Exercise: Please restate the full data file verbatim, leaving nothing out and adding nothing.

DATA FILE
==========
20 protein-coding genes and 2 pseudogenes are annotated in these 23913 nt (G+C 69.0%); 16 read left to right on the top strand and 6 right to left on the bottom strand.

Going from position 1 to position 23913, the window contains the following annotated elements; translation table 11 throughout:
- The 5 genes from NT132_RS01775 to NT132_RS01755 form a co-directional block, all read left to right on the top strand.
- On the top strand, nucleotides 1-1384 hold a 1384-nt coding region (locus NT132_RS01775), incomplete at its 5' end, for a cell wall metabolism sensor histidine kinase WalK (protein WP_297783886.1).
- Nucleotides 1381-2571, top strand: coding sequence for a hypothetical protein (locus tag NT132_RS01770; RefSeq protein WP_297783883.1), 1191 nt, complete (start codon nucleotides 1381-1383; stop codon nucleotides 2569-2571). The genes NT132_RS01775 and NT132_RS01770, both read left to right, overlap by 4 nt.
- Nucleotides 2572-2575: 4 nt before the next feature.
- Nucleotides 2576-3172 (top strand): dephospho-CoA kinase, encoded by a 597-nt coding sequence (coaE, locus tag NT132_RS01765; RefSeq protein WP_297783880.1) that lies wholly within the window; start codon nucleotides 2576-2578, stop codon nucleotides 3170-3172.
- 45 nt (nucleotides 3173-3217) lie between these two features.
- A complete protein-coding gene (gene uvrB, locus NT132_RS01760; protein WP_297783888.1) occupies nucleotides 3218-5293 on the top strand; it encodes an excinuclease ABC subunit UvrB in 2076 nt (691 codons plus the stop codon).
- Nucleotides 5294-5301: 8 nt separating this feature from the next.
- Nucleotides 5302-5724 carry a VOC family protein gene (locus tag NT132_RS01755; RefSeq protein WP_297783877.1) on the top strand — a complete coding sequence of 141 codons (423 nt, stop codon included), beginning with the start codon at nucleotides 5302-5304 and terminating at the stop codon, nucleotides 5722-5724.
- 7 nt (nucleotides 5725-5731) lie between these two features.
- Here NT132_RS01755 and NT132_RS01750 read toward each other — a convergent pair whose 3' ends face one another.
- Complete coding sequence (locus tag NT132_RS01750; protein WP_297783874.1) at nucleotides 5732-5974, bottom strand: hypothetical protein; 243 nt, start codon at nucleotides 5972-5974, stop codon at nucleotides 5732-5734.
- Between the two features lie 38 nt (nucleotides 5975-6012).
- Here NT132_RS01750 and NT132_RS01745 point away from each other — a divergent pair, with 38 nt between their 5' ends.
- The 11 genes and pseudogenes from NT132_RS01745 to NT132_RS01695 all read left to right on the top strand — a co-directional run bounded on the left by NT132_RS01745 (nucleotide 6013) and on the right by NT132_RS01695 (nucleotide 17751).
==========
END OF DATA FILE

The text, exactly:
20 protein-coding genes and 2 pseudogenes are annotated in these 23913 nt (G+C 69.0%); 16 read left to right on the top strand and 6 right to left on the bottom strand.

Going from position 1 to position 23913, the window contains the following annotated elements; translation table 11 throughout:
- The 5 genes from NT132_RS01775 to NT132_RS01755 form a co-directional block, all read left to right on the top strand.
- On the top strand, nucleotides 1-1384 hold a 1384-nt coding region (locus NT132_RS01775), incomplete at its 5' end, for a cell wall metabolism sensor histidine kinase WalK (protein WP_297783886.1).
- Nucleotides 1381-2571, top strand: coding sequence for a hypothetical protein (locus tag NT132_RS01770; RefSeq protein WP_297783883.1), 1191 nt, complete (start codon nucleotides 1381-1383; stop codon nucleotides 2569-2571). The genes NT132_RS01775 and NT132_RS01770, both read left to right, overlap by 4 nt.
- Nucleotides 2572-2575: 4 nt before the next feature.
- Nucleotides 2576-3172 (top strand): dephospho-CoA kinase, encoded by a 597-nt coding sequence (coaE, locus tag NT132_RS01765; RefSeq protein WP_297783880.1) that lies wholly within the window; start codon nucleotides 2576-2578, stop codon nucleotides 3170-3172.
- 45 nt (nucleotides 3173-3217) lie between these two features.
- A complete protein-coding gene (gene uvrB, locus NT132_RS01760; protein WP_297783888.1) occupies nucleotides 3218-5293 on the top strand; it encodes an excinuclease ABC subunit UvrB in 2076 nt (691 codons plus the stop codon).
- Nucleotides 5294-5301: 8 nt separating this feature from the next.
- Nucleotides 5302-5724 carry a VOC family protein gene (locus tag NT132_RS01755; RefSeq protein WP_297783877.1) on the top strand — a complete coding sequence of 141 codons (423 nt, stop codon included), beginning with the start codon at nucleotides 5302-5304 and terminating at the stop codon, nucleotides 5722-5724.
- 7 nt (nucleotides 5725-5731) lie between these two features.
- Here NT132_RS01755 and NT132_RS01750 read toward each other — a convergent pair whose 3' ends face one another.
- Complete coding sequence (locus tag NT132_RS01750; protein WP_297783874.1) at nucleotides 5732-5974, bottom strand: hypothetical protein; 243 nt, start codon at nucleotides 5972-5974, stop codon at nucleotides 5732-5734.
- Between the two features lie 38 nt (nucleotides 5975-6012).
- Here NT132_RS01750 and NT132_RS01745 point away from each other — a divergent pair, with 38 nt between their 5' ends.
- The 11 genes and pseudogenes from NT132_RS01745 to NT132_RS01695 all read left to right on the top strand — a co-directional run bounded on the left by NT132_RS01745 (nucleotide 6013) and on the right by NT132_RS01695 (nucleotide 17751).